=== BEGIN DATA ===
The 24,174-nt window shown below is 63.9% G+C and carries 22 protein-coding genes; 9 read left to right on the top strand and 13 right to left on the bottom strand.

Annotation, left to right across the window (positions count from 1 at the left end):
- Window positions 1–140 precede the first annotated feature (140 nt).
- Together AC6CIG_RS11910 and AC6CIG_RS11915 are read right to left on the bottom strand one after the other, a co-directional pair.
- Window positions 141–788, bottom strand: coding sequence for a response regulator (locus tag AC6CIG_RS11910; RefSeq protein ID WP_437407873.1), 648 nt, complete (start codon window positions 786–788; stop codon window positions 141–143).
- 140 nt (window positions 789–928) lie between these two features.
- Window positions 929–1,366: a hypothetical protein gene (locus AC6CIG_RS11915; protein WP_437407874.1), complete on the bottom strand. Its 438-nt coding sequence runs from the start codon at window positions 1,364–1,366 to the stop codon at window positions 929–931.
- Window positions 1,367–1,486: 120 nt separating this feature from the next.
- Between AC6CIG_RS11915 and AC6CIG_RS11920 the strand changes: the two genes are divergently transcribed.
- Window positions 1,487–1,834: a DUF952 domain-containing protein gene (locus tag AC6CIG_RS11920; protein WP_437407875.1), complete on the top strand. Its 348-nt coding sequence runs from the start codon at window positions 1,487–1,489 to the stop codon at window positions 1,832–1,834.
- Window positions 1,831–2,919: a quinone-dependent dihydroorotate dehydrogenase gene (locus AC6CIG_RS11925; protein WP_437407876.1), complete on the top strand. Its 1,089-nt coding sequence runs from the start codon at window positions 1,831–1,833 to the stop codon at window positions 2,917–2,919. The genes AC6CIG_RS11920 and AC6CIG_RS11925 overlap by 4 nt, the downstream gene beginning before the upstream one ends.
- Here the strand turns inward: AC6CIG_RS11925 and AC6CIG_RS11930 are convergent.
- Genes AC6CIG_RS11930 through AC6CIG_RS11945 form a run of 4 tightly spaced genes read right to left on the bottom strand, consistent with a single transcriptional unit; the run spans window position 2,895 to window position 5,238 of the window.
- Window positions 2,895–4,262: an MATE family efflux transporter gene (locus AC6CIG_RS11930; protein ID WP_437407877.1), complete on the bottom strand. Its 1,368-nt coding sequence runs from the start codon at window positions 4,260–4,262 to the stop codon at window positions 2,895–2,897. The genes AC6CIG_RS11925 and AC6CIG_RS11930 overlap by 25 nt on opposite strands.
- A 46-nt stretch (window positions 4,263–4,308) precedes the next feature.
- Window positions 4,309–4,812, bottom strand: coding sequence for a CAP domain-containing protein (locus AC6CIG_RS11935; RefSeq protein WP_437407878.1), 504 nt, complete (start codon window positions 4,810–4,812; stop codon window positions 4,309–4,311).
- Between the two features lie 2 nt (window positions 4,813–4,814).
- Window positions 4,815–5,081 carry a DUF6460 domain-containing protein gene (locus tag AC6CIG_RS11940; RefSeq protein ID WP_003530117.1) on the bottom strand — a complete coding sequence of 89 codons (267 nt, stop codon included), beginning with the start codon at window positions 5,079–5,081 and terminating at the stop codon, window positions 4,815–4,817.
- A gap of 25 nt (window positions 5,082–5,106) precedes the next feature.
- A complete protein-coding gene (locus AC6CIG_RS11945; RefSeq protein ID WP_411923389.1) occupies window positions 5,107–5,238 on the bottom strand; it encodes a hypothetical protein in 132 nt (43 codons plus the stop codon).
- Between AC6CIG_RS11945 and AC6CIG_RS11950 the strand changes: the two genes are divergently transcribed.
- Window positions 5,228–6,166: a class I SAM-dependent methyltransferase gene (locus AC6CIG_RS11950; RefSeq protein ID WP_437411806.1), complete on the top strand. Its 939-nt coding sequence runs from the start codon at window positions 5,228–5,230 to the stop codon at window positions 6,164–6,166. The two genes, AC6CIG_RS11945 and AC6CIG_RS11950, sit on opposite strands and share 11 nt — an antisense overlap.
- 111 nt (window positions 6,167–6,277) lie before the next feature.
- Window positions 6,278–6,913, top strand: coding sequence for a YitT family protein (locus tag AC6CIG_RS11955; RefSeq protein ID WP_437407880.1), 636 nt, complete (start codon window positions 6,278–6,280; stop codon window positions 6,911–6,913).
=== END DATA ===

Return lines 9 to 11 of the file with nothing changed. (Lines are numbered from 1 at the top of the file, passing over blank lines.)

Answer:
- Between AC6CIG_RS11915 and AC6CIG_RS11920 the strand changes: the two genes are divergently transcribed.
- Window positions 1,487–1,834: a DUF952 domain-containing protein gene (locus tag AC6CIG_RS11920; protein WP_437407875.1), complete on the top strand. Its 348-nt coding sequence runs from the start codon at window positions 1,487–1,489 to the stop codon at window positions 1,832–1,834.
- Window positions 1,831–2,919: a quinone-dependent dihydroorotate dehydrogenase gene (locus AC6CIG_RS11925; protein WP_437407876.1), complete on the top strand. Its 1,089-nt coding sequence runs from the start codon at window positions 1,831–1,833 to the stop codon at window positions 2,917–2,919. The genes AC6CIG_RS11920 and AC6CIG_RS11925 overlap by 4 nt, the downstream gene beginning before the upstream one ends.